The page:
UW Research

Agreement Considerations

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All sponsored agreements are executed on behalf of the UW by the Office of Sponsored Programs (OSP). This includes all terms and conditions of sponsored research agreements, which may require consultation with: the PI, legal counsel, Risk Services, CoMotion (technology transfer), Human Subjects Division, Office of Animal Welfare, and others as needed.

Discussions between sponsor representatives and UW researchers are preliminary only and no understandings or agreements are legally binding until reflected in a duly-executed written agreement.

Agreement Considerations and Principles

The University of Washington (UW) uses a wide range of agreement types to conduct business in support of the UW mission.

These principles set out here are typical elements of a sponsored research agreement with the UW. They are based on the fact that the University is an institution of higher education and a public, tax-exempt state of Washington agency with a mission to preserve, advance, and disseminate knowledge.

Our UW approved Sponsored Research Agreement (SRA) template is modeled after these principles and is the preferred language. Use of the UW SRA template may speed up the review process.

Sponsored Research Agreement Principles

Review more details within each topic typically covered within a sponsored research agreement with the UW. Sponsored research agreements may also include other areas not listed here depending on the project such as Data or Facility Access, Equipment Loan, etc.

Parties to the Agreement and Signature Authority

Parties to the Agreement

The “parties” involved in a sponsored research agreement with the University of Washington are the sponsor and the UW.

The University does not contract with individuals to sponsor research. Sponsors are governmental entities, non-profit entities, corporations, or other legal entities recognized under US tax code.

Signature Authority

All sponsored research agreements are accepted on behalf of the University by the UW Office of Sponsored Programs (OSP). The UW’s OSP is the only office with delegated authority to accept awards on behalf of the UW. All other apparent or assumed authority to accept awards is null and void. Acceptance of terms that bind the University is made upon the signature of the UW OSP representative with delegated signature authority for the institutional official.

Principal Investigator

A sponsor may desire a specific Principal Investigator (PI) to lead the project described in the scope of work. It is also typical for this PI to be named in the agreement. If a PI becomes unavailable, the UW will name a suitable replacement PI, subject to the acceptance of the sponsor.

The PI has the responsibility to ensure that funds are spent appropriately and according to sponsor requirements, UW policies, and applicable laws.

Scope of Work

All sponsored agreements must include a scope of work. The scope of work describes the research project as proposed to the sponsor. For the UW to accept an agreement the scope of work must align with the mission of the UW. If the project will be a collaborative project, both the PI and the sponsor may develop the scope of work.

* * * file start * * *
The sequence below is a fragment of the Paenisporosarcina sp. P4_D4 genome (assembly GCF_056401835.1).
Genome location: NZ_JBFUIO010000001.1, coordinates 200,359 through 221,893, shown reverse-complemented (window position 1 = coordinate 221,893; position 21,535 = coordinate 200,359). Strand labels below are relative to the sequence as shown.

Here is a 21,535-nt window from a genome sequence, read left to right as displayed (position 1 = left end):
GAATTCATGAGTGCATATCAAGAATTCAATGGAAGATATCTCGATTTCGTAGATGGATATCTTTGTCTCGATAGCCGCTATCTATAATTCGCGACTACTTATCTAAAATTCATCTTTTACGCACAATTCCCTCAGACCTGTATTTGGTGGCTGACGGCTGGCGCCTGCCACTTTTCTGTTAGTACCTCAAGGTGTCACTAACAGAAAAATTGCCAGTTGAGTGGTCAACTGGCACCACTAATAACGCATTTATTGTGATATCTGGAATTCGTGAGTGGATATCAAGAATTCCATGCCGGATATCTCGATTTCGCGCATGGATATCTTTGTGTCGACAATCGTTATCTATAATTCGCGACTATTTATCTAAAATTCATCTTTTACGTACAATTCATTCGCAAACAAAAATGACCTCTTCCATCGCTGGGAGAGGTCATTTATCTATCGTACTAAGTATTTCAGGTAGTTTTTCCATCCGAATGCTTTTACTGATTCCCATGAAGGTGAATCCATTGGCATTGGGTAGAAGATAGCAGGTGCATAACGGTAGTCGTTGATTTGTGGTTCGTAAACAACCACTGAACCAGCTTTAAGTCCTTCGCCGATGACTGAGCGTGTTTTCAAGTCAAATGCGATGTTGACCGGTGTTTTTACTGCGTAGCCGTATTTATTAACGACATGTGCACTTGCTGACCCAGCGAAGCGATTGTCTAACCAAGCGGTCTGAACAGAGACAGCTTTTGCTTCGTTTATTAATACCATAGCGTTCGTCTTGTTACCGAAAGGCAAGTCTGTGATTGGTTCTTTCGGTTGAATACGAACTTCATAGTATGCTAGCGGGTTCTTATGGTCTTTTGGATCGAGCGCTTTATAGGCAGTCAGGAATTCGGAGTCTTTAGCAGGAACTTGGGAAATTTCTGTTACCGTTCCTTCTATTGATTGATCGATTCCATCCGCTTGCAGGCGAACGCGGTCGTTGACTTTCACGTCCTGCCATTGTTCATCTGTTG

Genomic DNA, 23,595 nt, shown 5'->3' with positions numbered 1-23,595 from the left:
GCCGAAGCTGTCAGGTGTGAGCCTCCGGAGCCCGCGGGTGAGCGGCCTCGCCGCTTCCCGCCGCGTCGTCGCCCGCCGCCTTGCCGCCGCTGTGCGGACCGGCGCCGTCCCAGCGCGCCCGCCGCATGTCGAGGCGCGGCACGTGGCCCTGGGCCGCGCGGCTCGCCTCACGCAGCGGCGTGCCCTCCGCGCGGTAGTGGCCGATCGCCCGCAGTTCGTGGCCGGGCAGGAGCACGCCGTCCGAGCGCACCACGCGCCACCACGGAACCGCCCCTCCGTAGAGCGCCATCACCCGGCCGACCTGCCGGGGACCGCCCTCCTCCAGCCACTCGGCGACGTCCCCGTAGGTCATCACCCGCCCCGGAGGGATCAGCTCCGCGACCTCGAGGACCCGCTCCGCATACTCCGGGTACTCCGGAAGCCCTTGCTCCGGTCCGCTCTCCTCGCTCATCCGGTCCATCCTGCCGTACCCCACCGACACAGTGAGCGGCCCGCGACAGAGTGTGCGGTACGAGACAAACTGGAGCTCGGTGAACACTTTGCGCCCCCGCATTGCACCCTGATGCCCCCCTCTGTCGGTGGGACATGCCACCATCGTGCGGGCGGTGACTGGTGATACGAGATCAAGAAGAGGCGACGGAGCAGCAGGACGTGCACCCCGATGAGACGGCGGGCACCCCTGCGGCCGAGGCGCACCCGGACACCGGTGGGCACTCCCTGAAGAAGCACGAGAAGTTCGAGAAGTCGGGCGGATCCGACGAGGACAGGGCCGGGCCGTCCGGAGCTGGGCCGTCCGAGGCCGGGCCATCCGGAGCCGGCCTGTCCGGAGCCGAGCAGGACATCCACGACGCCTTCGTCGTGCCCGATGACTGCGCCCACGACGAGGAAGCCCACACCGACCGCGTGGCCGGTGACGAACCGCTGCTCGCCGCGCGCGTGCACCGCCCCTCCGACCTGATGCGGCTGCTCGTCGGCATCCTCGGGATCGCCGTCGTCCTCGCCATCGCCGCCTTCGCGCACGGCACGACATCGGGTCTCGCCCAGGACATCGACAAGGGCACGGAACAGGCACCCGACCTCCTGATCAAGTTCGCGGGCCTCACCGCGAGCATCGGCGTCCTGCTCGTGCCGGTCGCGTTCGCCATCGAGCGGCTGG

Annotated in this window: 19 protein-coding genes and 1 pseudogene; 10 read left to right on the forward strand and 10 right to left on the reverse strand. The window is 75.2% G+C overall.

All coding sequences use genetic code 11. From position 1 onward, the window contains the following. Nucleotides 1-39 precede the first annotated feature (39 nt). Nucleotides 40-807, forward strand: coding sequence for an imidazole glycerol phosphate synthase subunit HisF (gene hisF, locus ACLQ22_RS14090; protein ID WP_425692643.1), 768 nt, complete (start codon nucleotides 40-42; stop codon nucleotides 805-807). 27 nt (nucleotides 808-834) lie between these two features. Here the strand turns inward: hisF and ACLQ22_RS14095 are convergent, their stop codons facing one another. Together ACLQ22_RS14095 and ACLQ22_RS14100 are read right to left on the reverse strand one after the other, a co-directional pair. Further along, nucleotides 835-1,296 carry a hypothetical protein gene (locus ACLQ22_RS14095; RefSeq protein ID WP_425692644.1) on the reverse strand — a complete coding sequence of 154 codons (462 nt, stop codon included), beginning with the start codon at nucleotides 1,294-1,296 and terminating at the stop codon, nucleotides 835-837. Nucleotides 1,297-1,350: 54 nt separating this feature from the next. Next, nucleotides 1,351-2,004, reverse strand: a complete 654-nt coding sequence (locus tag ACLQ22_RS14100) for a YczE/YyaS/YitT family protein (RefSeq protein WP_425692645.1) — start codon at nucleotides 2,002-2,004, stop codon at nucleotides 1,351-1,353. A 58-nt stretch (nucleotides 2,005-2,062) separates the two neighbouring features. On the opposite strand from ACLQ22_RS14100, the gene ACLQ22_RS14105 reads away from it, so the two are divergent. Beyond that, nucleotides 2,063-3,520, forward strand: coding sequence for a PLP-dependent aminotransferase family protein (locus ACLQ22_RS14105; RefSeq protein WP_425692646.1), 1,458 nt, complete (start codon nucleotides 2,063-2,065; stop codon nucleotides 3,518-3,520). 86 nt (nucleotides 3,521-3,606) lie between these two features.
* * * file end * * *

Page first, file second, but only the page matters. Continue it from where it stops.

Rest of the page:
Project Period and Termination

Project Period

The agreement sets out the time frame for the project, including both a start and end date.The agreement may detail if expenses can be incurred before the project begins or extensions to the project period will be allowed. The agreement may also indicate if the sponsor’s approval is needed for advance spending or extensions.


The agreement will also include termination rights for both parties. Termination is typically allowed for any reason upon written notice ninety days prior. Upon termination, a sponsor is responsible for all costs accrued prior to the effective date of the termination, including non-cancelable expenses incurred by UW.


One of the ways a sponsor learns of the project progress and results is through reporting made by the PI to the sponsor. Reports are provided at the end of the project. In some cases, a sponsor can request more frequent reports (e.g. annual) if a multi-year project. The sponsor may also request additional types of reports such as annual fiscal reports or innovation reports.

Costs, Invoicing, & Payment


An agreement will include a budget for the project, which is approved by the sponsor and the UW. A sponsor agrees to reimburse the UW for costs and expenses incurred by the UW in the performance of the project. This includes Facilities and Administrative costs.

Both parties understand that a budget is an estimate. If changes from the budget are needed and consistent with the aims of the project a PI may rebudget within certain limits or after prior sponsor approval as indicated in the terms.

Invoicing and Payment

Invoicing and payment requirements are set out within the agreement. Most sponsors prefer to be invoiced regularly, usually monthly, and make payment based on costs incurred. This is considered cost reimbursable billing.

In some cases, a sponsor may prefer to enter into a fixed-price arrangement. Fixed price payments are when the total estimated cost of the project or costs per unit are presented to the sponsor at the proposal stage, and the sponsor makes regular firm fixed-price payments on a schedule. This schedule for fixed-price payments is set out in the agreement.

Risk of cost increases or overruns in a fixed price context are absorbed by UW and are the PI’s responsibility (see GIM 2).

Exchanging Confidential Information

Confidential Information

If the only reason for an agreement with the UW is for an exchange of confidential information, a Confidentiality Agreement (CDA) is the appropriate agreement type.

It is common for the parties to exchange confidential information in the context of a sponsored research agreement, especially if the project is collaborative.

Confidential Information must be defined in the agreement.

An agreement will set out that confidential information remains the property of the disclosing party. The agreement should detail how each party will treat the other party’s confidential information.

Information not Considered Confidential

There are certain types of information that are not considered confidential such as information:

  • already known to the receiving party at the time of disclosure; or becomes generally available to the public or otherwise part of the public domain;